Falling asleep and staying asleep (not to mention getting up in the morning) can be significant issues in midlife.The benefits of restful sleep include improved mood, a stronger immune system, improved memory, better weight control, and even more youthful-looking skin. In contrast, poor sleep quality can wreak havoc on physical, emotional, and mental health, and has even been linked to early mortality. Today I’m sharing my eight sleep tips for more restful nights. (These have worked for me!)
1. Exercise in the Morning
Doctors agree that the closest thing we have to a magic pill is exercise. Cardio is critical for heart health, weight control, and stamina. Strength training is important if you’re over 50 for bone health, taming the challenges of menopause, and recharging your metabolism. But if sleep is a challenge for you, be sure you’re not exercising within three hours of bedtime. Why? Exercise stimulates the body to secrete the stress hormone cortisol, which stimulates the brain.
2. If You’re a Napper, Nap Early & Lightly
Napping is proven to be a potent mood-booster, to increase creativity and also productivity. (In fact, a 1995 study found that the benefits of a nap lasted longer than those from caffeine.) But if you’re going to nap, and you don’t want it to interfere with your nighttime sleep, do it briefly, early in the afternoon, and at a set time every day. I nap for 20-30 minutes at about 1 p.m. every day. Yes, I am like a small toddler.
3. Limit Fluids in the Evenings
To avoid nighttime trips to the bathroom, drinking 1-2 hours before bed, as well as in the night is a no-no. I drink a dessert tea right after dinner (It tastes just like a cookie, but without the calories!), and then that’s it. If I’m thirsty, that means I didn’t drink enough during the day, and I need to do better tomorrow.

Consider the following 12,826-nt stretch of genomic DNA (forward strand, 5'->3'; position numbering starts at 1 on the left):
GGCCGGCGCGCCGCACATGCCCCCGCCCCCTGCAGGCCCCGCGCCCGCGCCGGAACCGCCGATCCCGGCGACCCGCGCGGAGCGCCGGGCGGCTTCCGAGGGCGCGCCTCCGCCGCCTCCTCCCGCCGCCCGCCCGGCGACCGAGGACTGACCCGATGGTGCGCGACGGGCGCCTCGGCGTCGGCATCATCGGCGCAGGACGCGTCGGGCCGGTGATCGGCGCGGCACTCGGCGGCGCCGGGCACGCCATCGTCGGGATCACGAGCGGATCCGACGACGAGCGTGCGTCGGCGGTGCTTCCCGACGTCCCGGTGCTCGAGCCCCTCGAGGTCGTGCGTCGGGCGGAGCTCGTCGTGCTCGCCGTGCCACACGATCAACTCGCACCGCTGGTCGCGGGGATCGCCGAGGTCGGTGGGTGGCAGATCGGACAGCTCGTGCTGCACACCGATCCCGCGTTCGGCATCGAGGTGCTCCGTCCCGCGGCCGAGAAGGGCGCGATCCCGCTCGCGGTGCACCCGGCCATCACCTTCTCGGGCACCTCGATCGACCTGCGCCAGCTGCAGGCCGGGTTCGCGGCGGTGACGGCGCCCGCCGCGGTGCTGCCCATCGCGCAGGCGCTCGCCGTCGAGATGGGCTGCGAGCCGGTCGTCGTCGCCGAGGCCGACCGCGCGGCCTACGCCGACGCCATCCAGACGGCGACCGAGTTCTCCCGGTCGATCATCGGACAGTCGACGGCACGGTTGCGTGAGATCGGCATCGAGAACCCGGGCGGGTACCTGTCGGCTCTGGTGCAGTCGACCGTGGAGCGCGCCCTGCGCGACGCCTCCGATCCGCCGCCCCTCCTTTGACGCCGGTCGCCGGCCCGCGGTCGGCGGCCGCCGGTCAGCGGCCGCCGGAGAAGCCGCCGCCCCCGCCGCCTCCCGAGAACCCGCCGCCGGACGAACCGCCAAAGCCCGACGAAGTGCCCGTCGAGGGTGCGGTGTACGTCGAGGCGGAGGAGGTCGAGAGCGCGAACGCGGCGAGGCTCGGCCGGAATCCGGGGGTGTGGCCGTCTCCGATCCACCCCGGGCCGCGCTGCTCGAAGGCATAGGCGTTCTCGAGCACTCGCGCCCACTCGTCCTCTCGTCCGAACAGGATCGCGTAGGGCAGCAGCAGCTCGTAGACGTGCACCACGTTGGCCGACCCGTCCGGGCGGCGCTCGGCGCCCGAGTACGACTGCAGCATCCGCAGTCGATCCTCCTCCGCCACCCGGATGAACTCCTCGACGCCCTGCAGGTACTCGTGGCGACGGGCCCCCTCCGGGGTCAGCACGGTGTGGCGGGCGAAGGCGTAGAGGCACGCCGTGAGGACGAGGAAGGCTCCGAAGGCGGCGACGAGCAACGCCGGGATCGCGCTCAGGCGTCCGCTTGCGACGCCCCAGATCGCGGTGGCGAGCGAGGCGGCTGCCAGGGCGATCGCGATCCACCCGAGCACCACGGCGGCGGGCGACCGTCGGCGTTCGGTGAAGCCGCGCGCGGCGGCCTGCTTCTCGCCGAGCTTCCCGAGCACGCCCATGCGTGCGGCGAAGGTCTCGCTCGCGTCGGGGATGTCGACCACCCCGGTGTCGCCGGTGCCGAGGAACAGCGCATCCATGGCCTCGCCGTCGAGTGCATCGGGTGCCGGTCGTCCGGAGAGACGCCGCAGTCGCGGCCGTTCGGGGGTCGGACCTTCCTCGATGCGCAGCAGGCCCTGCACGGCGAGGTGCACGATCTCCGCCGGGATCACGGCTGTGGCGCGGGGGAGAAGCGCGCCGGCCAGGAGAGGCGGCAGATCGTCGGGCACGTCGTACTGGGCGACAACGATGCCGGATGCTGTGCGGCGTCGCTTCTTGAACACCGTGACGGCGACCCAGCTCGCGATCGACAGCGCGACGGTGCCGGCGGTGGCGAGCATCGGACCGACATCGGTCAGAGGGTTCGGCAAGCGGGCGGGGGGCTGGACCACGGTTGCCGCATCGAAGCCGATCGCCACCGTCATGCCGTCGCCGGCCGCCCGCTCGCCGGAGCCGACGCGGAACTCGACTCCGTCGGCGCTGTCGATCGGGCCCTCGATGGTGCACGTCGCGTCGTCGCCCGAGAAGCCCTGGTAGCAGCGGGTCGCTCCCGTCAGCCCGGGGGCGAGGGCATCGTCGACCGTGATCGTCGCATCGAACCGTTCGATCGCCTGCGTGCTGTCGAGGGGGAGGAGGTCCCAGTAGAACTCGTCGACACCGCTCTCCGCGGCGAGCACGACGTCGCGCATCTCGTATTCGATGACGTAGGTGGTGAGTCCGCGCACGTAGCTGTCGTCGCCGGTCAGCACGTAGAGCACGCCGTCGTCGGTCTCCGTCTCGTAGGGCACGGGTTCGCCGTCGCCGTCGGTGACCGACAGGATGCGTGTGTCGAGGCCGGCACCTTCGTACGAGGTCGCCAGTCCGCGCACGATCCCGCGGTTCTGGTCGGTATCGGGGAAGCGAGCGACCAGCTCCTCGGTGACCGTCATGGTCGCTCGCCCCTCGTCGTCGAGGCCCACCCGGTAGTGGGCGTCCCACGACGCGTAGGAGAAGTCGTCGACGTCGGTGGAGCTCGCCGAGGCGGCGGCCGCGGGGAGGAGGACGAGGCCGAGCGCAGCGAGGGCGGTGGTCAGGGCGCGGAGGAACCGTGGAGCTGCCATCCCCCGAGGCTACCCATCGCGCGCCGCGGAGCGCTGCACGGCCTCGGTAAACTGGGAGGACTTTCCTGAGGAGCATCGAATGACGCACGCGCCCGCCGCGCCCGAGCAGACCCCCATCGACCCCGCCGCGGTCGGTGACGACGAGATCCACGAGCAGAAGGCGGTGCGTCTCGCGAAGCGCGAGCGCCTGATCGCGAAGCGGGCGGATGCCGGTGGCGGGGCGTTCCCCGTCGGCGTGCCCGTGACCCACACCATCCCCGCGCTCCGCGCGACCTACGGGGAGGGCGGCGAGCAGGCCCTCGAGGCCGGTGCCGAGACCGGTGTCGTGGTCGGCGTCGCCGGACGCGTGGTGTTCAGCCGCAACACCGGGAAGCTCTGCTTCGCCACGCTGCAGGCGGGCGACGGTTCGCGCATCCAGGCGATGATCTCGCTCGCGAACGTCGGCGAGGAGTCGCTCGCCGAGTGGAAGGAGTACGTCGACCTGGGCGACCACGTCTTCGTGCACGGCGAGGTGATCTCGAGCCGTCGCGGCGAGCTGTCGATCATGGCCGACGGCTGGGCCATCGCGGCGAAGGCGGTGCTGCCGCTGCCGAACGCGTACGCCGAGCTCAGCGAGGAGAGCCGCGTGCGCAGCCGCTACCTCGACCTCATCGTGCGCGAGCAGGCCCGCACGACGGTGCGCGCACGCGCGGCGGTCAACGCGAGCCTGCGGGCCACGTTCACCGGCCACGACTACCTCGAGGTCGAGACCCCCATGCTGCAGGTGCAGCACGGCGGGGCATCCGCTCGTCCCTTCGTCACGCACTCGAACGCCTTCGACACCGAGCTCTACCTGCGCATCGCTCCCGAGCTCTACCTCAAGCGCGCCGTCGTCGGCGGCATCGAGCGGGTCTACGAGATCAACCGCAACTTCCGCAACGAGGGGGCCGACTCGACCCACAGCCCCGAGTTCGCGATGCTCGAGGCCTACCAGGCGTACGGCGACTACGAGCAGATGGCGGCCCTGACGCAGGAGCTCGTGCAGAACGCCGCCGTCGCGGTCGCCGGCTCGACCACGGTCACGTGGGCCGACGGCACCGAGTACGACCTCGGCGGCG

4. No Screens Late at Night
The blue wavelengths our devices emit disrupt our circadian rhythms. I’ve had to stop using my laptop in bed at night because the mental stimulation of being on my devices was just too much for me. To curb the problem of late-night texts from my kids, I toggled on the Night Shift setting on my iPhone and iPad. To do this, go to Settings>Display & Brightness>Night Shift. You can set it manually, but I set mine to go on and off at regular times.
5. Do Something to Relax
I like a warm bath with my favorite Epsom salt soak, followed by a good book. (I love the one pictured above, but for my current read, click here.) What I’ve learned that I can’t do is watch TV, Netflix, or have long phone conversations with my kids right before bedtime.
6. Block out Noise and Light
7. Curb Hot Flashes: Wear Socks to Bed
While sleep is important for regulating hormone levels, ironically, it’s often interrupted by the symptoms caused by changing hormones themselves! Wearing socks to bed can help because it lowers your core body temperature, which is sleep-inducing. An added bonus? I use these aloe-infused socks and slather on this lotion with urea to moisturize my feet and get rid of rough spots.
8. Take Sleep Seriously
Once my nest emptied, I realized that I needed to start taking my sleep more seriously. That meant that I needed to think about it, plan for it, and be diligent about it, just like I am with my nutrition, hydration, and exercise. To that end, one thing I did was throw out some of my ratty sleep, um, ensembles, and replace them with breathable sleepwear that helped with hot flashes, and that I looked forward to putting on at the end of the day. My favorites? Anything from the Cool Nights Collection at Soma! They’re cool and breathable, which is great for this hot-flashes midlifer.
I hope I’ve given you some good ideas as I’ve shared the sleep tips that have worked for me. What are your best sleep tips? Please share!
Until then, as we say in our family…